Lean manufacturing, also known as the Toyota Production System, has enabled U.S. manufacturers to compete in the global marketplace.
Over the past 25 years, Lean has gone through a dramatic evolution from an obscure and isolated practice to a mainstream methodology. It is now a well-established thinking system for eliminating waste in processes while maximizing customer value. Lean philosophy and techniques are now used across industries in both production and service companies.
Lean is not a tactic or a cost reduction program, but a way of thinking and acting that empowers everyone in an organization to support positive changes that strengthen their operation and create value for the customer. Companies that truly apply lean thinking to their operations and processes can realize significant and sustainable benefits.
- Remove waste from internal processes, which results in happier, more productive employees and fewer resource-draining crises
- Fix the problems that create major headaches for staff and customers
- Realize better customer outcomes, better customer service and faster response times
- Respond to changing customer desires with high variety, high quality and low-cost products that are produced and delivered efficiently on schedule
- Lower operating costs across the supply chain
- Improve manufacturing productivity
- Reduce inventory
- Reduce floor space
- Enjoy safer and cleaner workspaces
- Actively engage their workforce with a continuous improvement mindset
- Produce higher quality products
- Improve delivery performance
- Maximize customer value
To achieve these kind of benefits, companies must move to new ways of thinking.
Lean thinking requires long-term perspective and perseverance. Done appropriately, lean thinking changes the focus from optimizing separate technologies and assets to optimizing the creation of products and services through value streams that flow across technologies, assets, and departments to the customer.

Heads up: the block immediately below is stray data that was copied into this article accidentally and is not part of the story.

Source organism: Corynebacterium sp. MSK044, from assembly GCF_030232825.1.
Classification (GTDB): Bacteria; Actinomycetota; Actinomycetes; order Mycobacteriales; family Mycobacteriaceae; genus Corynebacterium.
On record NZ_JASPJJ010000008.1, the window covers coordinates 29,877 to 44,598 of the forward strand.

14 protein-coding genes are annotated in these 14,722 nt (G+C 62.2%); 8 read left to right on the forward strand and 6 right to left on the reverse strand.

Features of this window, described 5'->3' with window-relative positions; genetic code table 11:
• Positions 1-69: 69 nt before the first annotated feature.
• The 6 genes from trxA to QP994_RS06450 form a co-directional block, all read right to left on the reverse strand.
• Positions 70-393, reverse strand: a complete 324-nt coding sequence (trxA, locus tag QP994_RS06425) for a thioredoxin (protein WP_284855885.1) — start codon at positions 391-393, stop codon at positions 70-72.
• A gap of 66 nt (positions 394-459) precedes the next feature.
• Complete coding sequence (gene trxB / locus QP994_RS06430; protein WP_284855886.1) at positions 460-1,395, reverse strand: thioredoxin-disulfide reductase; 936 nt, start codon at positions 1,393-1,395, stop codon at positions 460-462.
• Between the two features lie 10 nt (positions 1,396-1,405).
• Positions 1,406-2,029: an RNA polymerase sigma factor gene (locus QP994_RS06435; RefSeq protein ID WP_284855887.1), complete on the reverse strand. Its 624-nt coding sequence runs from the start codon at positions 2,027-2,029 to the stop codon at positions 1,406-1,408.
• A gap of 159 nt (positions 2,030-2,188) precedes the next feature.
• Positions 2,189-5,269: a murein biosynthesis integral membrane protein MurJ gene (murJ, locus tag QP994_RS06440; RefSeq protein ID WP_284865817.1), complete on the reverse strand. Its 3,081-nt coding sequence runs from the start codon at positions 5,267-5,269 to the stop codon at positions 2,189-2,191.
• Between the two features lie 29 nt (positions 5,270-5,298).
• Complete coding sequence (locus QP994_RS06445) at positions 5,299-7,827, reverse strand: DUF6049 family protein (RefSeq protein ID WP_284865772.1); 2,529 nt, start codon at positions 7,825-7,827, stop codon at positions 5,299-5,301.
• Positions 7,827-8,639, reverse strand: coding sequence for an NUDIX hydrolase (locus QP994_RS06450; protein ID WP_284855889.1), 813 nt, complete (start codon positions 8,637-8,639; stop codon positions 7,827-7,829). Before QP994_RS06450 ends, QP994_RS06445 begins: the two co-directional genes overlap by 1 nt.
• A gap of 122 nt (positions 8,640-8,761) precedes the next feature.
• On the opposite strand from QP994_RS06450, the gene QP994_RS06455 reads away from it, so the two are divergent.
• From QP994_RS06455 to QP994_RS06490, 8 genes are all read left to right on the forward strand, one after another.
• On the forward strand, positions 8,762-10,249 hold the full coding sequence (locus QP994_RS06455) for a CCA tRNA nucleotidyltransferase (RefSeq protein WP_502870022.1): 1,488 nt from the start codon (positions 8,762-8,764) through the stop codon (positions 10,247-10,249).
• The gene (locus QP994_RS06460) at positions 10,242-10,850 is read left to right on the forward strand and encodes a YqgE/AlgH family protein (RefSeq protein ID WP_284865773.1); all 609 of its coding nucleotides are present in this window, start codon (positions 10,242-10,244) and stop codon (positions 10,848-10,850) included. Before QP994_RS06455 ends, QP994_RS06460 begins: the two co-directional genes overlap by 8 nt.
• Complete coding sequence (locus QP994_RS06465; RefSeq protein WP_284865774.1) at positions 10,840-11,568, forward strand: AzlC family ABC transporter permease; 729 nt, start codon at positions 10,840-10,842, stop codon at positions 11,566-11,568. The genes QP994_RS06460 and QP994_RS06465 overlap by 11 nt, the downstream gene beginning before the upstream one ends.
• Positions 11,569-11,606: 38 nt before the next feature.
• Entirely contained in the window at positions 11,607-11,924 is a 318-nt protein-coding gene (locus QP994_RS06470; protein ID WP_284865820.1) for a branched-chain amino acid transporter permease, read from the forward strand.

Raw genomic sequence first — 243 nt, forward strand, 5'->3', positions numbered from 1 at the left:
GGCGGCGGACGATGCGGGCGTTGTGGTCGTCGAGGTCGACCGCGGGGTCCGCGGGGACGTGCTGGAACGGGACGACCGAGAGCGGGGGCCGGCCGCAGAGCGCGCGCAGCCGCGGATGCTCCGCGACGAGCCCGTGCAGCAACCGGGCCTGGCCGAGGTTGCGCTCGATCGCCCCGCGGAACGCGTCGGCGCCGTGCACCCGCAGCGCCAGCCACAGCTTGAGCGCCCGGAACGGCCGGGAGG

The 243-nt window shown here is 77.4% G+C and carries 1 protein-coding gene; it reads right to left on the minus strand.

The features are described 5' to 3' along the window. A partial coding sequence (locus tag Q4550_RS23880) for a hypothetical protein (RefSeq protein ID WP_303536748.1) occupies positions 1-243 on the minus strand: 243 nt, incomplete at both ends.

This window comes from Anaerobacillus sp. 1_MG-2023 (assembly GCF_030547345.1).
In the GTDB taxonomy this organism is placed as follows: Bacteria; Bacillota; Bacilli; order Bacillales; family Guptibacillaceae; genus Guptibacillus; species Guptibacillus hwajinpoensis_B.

Unfortunately, most companies fall short in the training and team building that’s necessary to encourage the kind of strategic lean thinking that can bring about change.
So, what’s the best way?
Senior management and process leaders must first define how the company’s lean journey will contribute to the organization’s overall business objectives and build a strategy around it. The strategy must cultivate a sense of purpose and passion about your lean journey.
What are some of the ingredients in a solid lean strategy?
- Senior management is trained in lean practices and continually demonstrate their commitment and participation.
- Everyone sees and experiences senior management’s personal commitment, direction and engagement in the lean process.
- The lean program must be in alignment with business priorities.
- A governance structure, i.e. a steering committee, directs and oversees the lean program.
Deployment and communication strategies are well defined.
- Employees are actively trained to find and solve problems and take ownership of improvement solutions. Training helps them overcome any initial resistance to change and improve their problem-solving and analytical skills – a win win!
- Before-and-after outcomes of lean (Kaizen) events are measured.
What practices do successful lean companies employ?
- They implement ‘morning huddles’ and ‘gemba walks’ – lean practices that can include reviewing the company’s performance dashboards and forming teams to actively seek ways to eliminate identified problems.
- They empower employee initiatives by implementing and actively managing a suggestion system. The improvement idea system at Toyota Industrial Equipment Manufacturing in Columbus, Indiana receives 1200-1600 suggestions per month. According to National Customer Center Manager Tom Lego, a vast number of these ideas are implemented within 30 days. Tom explains: “The key is supporting our associates’ ideas and giving them the respect they deserve.”
- They provide lean training at point-of-hire. They get new employees on-board with lean by involving them in their department’s ongoing lean activities.
- They dedicate a full-time resource, e.g. a lean office, that supports lean efforts across the organization.
- They internally communicate lean efforts often and through multiple channels: newsletters, emails, groups and company-wide meetings. They recognize and reward lean champions.
Cultivating a purpose and a passion will fuel your organization’s successful lean journey.
But you must keep the candle burning. With ongoing support from management, the lean process itself is one of continuous assessment and adjustment. The result: a transformation of how your organization does business that drives customer satisfaction, product or service excellence and financial rewards.
Daniel Penn Associates, LLC (DPA) has successfully helped clients implement lean thinking to eliminate waste, realize improved processes, operate more efficiently, create a culture of continuous improvement and manage change. We understand that a sustainable lean journey requires more than simply deploying all the proven lean tools and tactics and hoping for the best.
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If you are looking to refresh or start a lean program give us a call at 860.232.8577 or send us an email at email@example.com. We want to understand your current situation and collaboratively develop an approach that best suits your lean goals.